Monday, June 24, 2019

The French Iris That Conquered the United States


By Sylvain Ruaud

We — almost — do not need to introduce iris 'Condottiere' (Jean Cayeux 1978) to the American public, certainly the most used French iris in hybridization around the world. It comes from the crossing 'Falbala' X ('Triton' x sowing 6507A). It displays a big flower in two tones of blue-mauve, with a red mint beard. The beard comes from one of its parents, 'Falbala' (Cayeux 1978), who carries it from its grandparents, 'Christmas Time' (Schreiner 1966), and great grandparent, 'Arctic Flame' '(Fay 1960). As for the blue-purple hue, it comes from both 'Falbala' and 'Triton' (Julander 1962), one of its 'grandparents'. Richard Cayeux, in his book The Iris, a Royal Flower explains that "Condottiere" results from "the use of 'Emma Cook' and 'Whole Cloth' for the amoena character and rose-tangerine beard transferred on blue (the pink variety being 'Tahiti Sunrise')."

'Condottiere"--image by Brock Heilman

One of the attributes of 'Condottiere' is to transmit to its descendants its two essential characteristics: the amoena model (white petals, blue sepals), and the mandarin beard. In France, the Cayeux family has extensively used 'Condottiere' in its crosses. Not only in their search for varieties "blue-white-red", but also to obtain neglectas or two-colored with red beards ('Beatrice Cherbuy' -1987 -, 'Bengal Fire' -1989 -, 'Tourbillon' -1990 - , 'Virevolte' -1990 -, 'Hortense C.' -1993 -, 'Val De Loire' -1998 -, 'Volute' -1996 -) as well as other varieties such as the unclassifiable 'Sixtine C.' -1994-, 'Starlette Rose' -1996- or 'Aliz├ęs' -1987- which did not inherit the red beard, but are certainly part of the success stories of the 1980s.

'Sixtine C'--image by Cayeux
Proof that 'Condottiere' is a leading variety has been the outstanding success it has had in the U.S. There are more than seventy varieties from its first generation. A total of eighteen U.S. hybridizers used 'Condottiere'. Let's take a tour of the main ones.

Monty Byers

Monty is without a doubt the most active of its users. He recorded eighteen of his descendants all produced from the crossing ‘Sky Hooks’ X ‘Condottiere’, which we regret not to have an image. Two varieties differ somewhat: 'Imagine That' (1989) and 'Spirit' (1986). 'Magic Kingdom' (1988) and 'Mauvelous' (1987) are among those who have had abundant offspring, notably by Tom Burseen, but the two champions of the series are 'Conjuration '(1988) ('Sky Hooks' x 'Condottiere') X 'Alpine Castle' and 'Mesmerizer' (1990) ('Sky Hooks' x' Condottiere ') X ‘Branching Out ', both honored with a Dykes Medal. These varieties add to the qualities of 'Condottiere' spurs from 'Sky Hooks'.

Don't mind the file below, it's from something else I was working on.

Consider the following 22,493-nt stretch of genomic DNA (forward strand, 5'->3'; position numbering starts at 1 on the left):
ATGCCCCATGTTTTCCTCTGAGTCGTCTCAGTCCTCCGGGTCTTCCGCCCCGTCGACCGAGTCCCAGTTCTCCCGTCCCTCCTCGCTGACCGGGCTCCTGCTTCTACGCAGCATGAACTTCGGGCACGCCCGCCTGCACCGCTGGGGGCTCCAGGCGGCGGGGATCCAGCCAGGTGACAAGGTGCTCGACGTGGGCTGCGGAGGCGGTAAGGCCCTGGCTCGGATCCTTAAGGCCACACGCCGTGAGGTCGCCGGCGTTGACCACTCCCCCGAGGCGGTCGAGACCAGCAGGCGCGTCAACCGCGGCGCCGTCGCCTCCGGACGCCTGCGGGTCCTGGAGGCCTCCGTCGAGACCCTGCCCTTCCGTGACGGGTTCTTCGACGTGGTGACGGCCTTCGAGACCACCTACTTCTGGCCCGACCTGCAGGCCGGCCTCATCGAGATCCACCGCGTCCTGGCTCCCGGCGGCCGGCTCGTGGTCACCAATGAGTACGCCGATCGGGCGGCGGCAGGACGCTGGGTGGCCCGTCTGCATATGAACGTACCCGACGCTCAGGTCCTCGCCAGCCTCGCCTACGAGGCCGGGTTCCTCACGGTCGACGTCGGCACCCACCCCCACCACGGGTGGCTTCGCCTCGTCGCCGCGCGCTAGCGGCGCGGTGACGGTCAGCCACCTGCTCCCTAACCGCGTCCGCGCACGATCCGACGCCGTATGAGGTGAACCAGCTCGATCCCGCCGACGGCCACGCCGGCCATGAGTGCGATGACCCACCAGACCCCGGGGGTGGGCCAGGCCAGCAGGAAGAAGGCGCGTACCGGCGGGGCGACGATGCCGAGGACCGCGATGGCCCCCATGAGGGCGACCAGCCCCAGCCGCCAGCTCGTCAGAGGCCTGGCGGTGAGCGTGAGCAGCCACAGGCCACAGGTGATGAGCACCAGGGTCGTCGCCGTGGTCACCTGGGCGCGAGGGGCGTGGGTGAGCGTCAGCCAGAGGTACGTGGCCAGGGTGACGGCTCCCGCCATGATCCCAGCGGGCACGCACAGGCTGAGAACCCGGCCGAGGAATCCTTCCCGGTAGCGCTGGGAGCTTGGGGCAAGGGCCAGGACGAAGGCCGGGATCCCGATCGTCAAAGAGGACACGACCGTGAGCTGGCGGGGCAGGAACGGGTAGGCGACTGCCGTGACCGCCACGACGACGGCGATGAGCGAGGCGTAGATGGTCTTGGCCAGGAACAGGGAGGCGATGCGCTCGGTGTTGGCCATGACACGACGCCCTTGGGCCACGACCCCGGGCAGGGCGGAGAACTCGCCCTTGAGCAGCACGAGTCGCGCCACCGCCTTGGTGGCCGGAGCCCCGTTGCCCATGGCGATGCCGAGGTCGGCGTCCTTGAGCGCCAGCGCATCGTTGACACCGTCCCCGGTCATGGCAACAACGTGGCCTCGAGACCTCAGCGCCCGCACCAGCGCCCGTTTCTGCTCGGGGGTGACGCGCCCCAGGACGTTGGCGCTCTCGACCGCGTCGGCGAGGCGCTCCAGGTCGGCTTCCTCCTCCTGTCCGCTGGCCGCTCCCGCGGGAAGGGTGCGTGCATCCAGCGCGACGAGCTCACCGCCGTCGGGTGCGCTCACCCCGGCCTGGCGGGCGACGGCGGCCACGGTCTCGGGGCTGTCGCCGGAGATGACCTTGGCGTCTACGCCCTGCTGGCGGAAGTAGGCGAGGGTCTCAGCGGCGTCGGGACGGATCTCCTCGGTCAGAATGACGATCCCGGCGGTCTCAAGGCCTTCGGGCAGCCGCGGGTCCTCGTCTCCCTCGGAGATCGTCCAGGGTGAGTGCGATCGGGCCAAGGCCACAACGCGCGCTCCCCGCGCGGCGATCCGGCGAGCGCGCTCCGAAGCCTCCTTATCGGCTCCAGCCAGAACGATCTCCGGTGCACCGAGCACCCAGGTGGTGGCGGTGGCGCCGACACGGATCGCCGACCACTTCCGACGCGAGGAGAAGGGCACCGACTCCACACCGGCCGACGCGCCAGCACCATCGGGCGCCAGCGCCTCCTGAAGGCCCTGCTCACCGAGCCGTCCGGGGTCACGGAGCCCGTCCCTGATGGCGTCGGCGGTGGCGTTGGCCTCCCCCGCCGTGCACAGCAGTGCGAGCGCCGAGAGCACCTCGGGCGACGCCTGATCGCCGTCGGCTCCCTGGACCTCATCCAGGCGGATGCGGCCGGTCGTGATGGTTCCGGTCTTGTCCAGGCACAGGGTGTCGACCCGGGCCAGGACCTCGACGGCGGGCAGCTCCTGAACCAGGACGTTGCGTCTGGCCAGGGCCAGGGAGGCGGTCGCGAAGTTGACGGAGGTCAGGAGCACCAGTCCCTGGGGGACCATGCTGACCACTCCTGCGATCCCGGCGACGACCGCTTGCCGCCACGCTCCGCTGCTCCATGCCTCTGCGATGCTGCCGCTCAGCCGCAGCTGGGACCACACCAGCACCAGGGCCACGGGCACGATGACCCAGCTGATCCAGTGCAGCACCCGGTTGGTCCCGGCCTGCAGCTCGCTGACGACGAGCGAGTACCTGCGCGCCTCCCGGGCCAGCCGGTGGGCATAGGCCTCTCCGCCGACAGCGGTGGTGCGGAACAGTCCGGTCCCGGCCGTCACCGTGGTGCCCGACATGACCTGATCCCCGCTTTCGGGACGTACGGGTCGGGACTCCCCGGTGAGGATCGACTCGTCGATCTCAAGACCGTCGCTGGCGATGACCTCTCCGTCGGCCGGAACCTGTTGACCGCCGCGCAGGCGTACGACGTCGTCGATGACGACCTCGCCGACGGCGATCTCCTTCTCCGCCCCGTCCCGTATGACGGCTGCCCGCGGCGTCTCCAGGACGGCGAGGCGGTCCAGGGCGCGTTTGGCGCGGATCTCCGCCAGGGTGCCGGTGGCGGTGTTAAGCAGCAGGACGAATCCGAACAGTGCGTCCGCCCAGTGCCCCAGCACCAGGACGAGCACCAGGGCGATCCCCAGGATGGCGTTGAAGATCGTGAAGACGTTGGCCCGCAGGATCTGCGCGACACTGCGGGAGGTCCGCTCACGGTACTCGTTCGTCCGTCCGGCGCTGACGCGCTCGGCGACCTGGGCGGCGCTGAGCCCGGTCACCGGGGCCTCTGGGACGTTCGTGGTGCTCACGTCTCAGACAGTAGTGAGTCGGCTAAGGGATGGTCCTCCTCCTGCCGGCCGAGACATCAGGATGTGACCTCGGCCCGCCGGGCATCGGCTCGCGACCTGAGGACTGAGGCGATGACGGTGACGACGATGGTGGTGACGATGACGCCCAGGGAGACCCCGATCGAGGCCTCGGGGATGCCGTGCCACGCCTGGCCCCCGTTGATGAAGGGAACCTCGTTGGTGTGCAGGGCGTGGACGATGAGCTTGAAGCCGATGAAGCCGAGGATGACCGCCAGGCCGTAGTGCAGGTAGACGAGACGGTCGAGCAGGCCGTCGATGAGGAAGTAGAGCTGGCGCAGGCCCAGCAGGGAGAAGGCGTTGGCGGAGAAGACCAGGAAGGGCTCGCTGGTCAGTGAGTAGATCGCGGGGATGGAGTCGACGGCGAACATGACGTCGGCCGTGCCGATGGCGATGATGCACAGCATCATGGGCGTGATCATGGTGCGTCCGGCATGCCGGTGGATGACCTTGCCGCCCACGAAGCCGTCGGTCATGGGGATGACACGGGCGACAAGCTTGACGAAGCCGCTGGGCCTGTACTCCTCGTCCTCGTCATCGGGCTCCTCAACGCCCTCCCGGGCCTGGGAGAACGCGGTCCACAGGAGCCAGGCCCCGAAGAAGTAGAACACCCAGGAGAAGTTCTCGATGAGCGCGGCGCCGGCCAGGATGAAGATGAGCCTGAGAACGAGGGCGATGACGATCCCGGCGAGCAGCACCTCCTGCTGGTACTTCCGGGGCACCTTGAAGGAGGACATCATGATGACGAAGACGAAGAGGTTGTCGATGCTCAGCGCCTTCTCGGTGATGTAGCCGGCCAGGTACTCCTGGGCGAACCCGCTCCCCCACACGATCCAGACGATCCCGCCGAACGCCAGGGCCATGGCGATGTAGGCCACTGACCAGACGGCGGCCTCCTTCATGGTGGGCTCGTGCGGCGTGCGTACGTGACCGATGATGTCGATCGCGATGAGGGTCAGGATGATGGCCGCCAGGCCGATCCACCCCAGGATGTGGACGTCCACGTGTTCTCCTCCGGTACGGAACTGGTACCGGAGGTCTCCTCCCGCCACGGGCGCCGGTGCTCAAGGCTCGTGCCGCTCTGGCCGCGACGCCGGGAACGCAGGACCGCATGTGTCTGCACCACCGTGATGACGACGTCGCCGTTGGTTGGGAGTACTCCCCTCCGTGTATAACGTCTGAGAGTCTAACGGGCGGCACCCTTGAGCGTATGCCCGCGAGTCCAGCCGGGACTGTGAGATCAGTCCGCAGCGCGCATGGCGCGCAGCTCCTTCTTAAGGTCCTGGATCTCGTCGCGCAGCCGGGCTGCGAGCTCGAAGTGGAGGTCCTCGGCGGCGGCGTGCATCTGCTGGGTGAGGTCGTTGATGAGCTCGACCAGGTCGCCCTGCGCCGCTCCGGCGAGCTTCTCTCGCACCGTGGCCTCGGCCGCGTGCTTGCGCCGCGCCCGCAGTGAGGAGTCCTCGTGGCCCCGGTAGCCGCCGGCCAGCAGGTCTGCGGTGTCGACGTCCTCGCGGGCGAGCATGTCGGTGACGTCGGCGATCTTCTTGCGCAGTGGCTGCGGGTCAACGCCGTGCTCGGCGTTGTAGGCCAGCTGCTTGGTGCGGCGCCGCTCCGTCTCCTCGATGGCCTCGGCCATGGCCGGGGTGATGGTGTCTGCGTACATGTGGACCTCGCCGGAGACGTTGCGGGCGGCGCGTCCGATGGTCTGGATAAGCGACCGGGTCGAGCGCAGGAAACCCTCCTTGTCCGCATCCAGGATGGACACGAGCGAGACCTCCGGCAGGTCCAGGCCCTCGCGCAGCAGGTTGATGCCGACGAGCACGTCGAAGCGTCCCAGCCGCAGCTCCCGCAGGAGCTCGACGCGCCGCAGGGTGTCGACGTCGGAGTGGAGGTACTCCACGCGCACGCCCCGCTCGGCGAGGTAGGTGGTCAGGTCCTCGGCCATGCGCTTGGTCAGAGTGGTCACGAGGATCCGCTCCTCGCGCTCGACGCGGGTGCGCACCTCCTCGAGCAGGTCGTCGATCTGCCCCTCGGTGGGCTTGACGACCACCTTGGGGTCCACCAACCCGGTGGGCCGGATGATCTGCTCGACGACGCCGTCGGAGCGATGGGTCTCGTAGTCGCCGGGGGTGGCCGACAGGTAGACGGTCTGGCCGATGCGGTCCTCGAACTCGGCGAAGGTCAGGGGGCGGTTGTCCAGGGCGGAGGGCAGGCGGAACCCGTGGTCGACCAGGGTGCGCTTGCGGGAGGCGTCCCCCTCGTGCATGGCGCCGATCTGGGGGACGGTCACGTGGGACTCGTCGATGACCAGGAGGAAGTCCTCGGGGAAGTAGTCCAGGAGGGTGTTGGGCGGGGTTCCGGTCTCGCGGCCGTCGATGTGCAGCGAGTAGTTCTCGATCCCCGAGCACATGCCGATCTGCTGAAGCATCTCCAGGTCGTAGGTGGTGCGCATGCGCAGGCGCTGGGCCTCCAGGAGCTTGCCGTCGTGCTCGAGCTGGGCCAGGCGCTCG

'Conjuration"--image by Brock Heilman
'Mesmerizer"--image by Brock Heilman
Fred Kerr

He first made crosses ('Peach Picottee' X 'Condottiere') and ('Gypsy Woman' X 'Condottiere') from which he obtained the majority of ten registered varieties. Perhaps the most successful of these is 'Age of Innocence' (1994) (Edith Wolford X Condottiere).


Schreiners

They often used the crossing ('Firewater' X 'Condottiere') and produced seven new irises including the pink variety 'Sentimental Rose' (2000), the variegata 'Mexican Holiday' (2004) and the surprising 'Rum is the Reason' (2017).

'Rum is the Reason'
Stan Dexter

Is the author of two crossings that brought him a lot of success: ('Leda's Lover' X 'Condottiere') and ('American Beauty' X 'Condottiere'). This resulted in five registered varieties whose distribution has remained fairly confidential.

Donald Spoon

Recorded four varieties whose pedigree have 'Condottiere'. The crossings are a little different from each other but they include several times 'Clear Day' and 'Ringo'. The amoenas 'Carrie Winter' (2011) and 'Star Lord' (2015), who are cousins, have an undeniable family likeness.

'Carrie Winter' 
Additionally...
Let us also mention the crossing ('Condottiere' x 'Night Edition') used by Tom Burseen four times and especially for the 'broken colors 'Holy Kosmoly' (2000). Sydney DuBose for 'Dream Machine' (1989), a red-bearded lilac; Ben Hager for 'Lark Ascending' (1996), in shades of white; Chuck Chapman with 'Artist's Palette' (2000), purple with sepals bordered with brown and his cousin 'Sargeant Preston' (2000).


'Artist's Palette'--image by Brock Heilman
A few varieties have turned tricolor, which are dear to the Cayeux family in France. This is the case of George Shoop who proposed 'French Connection' (1987) in reference to the work of his friend Jean Cayeux, or 'Regal Affair' (1989). Don Nebeker, with 'Delightsum' (1997) ventured on the same path.

With so many potential parents, the descendants are necessarily very numerous, which is why it is no exaggeration to say that 'Condottiere' has conquered America! It is a pride for the Cayeux family and the French hybridizers in general.

The World of Irises is the official blog of The American Iris Society. Now in its 99th year, The American Iris Society exists to promote all types of irises. If you wish to comment on a post, you can do so at the end of the page and the author or the editors will reply. If you wish to learn more about The American Iris Society, follow the link.


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